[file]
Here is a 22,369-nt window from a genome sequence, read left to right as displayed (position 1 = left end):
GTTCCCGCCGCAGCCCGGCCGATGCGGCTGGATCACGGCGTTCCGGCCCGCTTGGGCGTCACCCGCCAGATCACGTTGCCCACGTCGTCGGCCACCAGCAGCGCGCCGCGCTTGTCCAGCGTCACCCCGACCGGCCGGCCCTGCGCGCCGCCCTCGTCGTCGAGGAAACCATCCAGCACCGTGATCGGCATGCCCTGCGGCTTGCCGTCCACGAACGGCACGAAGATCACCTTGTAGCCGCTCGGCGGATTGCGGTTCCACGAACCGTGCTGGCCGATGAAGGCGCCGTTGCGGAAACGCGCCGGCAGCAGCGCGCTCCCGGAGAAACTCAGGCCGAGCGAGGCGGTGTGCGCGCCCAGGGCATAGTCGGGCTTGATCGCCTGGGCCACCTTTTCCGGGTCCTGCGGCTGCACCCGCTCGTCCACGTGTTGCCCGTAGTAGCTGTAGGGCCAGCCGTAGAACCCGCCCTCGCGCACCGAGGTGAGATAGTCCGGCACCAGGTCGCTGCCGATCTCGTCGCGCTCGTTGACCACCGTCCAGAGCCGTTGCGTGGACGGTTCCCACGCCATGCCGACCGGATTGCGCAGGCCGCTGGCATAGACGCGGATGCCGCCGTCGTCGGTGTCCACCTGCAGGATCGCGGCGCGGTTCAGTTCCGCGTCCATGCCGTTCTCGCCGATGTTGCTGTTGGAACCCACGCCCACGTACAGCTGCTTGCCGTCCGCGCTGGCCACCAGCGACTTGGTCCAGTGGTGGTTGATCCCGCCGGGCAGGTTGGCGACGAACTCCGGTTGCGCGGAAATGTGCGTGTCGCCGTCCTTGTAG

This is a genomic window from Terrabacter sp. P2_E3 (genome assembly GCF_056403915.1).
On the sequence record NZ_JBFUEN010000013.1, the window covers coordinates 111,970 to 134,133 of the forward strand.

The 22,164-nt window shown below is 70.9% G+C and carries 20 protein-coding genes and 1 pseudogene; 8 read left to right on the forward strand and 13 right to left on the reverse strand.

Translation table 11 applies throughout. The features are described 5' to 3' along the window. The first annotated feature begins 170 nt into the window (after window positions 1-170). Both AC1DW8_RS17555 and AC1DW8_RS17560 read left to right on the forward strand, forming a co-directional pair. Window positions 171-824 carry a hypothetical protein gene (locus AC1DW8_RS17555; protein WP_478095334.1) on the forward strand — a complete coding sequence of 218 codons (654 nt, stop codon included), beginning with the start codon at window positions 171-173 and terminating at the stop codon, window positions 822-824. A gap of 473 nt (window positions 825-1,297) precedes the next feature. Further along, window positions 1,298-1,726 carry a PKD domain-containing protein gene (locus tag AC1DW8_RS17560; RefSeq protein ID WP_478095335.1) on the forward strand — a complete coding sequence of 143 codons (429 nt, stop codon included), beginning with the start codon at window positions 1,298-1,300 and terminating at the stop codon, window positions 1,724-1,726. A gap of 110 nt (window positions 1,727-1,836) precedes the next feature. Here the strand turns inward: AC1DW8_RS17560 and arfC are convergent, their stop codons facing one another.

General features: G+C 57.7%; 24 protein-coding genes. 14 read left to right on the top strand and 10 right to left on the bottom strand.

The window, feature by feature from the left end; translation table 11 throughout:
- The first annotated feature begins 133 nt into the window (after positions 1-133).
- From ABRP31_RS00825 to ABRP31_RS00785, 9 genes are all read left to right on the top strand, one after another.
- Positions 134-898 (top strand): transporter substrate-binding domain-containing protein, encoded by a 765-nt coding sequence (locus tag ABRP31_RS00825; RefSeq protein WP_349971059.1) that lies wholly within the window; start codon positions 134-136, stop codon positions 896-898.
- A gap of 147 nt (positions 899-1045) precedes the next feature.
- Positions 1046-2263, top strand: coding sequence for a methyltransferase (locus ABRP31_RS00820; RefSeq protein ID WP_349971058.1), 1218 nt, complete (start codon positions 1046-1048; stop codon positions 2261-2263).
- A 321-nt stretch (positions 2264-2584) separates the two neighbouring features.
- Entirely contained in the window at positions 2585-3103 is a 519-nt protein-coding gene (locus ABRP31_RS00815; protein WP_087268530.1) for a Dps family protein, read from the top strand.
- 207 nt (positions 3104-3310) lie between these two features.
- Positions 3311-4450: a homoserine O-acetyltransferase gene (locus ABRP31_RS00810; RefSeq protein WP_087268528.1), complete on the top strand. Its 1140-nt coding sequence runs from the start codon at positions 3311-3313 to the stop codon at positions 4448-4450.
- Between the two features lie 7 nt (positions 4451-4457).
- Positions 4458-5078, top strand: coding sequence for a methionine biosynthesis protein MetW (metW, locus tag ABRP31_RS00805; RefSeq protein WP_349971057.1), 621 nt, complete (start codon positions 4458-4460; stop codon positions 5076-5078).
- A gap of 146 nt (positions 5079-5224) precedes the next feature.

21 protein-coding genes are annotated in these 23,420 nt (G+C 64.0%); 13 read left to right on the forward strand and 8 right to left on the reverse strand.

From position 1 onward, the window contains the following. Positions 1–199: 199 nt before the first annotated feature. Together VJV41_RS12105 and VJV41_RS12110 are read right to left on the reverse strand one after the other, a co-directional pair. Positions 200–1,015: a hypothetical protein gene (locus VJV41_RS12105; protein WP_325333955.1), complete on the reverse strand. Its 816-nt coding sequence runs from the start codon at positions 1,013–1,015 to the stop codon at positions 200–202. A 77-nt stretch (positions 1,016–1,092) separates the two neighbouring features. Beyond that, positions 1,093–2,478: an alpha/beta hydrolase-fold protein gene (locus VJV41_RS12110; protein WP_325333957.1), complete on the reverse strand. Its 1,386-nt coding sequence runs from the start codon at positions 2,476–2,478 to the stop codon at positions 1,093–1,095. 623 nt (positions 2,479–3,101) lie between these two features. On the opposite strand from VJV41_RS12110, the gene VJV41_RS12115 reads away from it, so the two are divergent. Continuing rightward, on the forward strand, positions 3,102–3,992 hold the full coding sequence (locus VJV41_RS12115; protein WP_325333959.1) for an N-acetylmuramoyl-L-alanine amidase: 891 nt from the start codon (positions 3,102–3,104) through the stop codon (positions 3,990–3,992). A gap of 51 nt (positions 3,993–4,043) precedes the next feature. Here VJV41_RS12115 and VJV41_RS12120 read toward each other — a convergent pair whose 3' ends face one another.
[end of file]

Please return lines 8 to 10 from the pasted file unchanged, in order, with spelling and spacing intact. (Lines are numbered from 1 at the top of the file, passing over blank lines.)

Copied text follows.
The window, feature by feature from the left end; translation table 11 throughout:
- The first annotated feature begins 133 nt into the window (after positions 1-133).
- From ABRP31_RS00825 to ABRP31_RS00785, 9 genes are all read left to right on the top strand, one after another.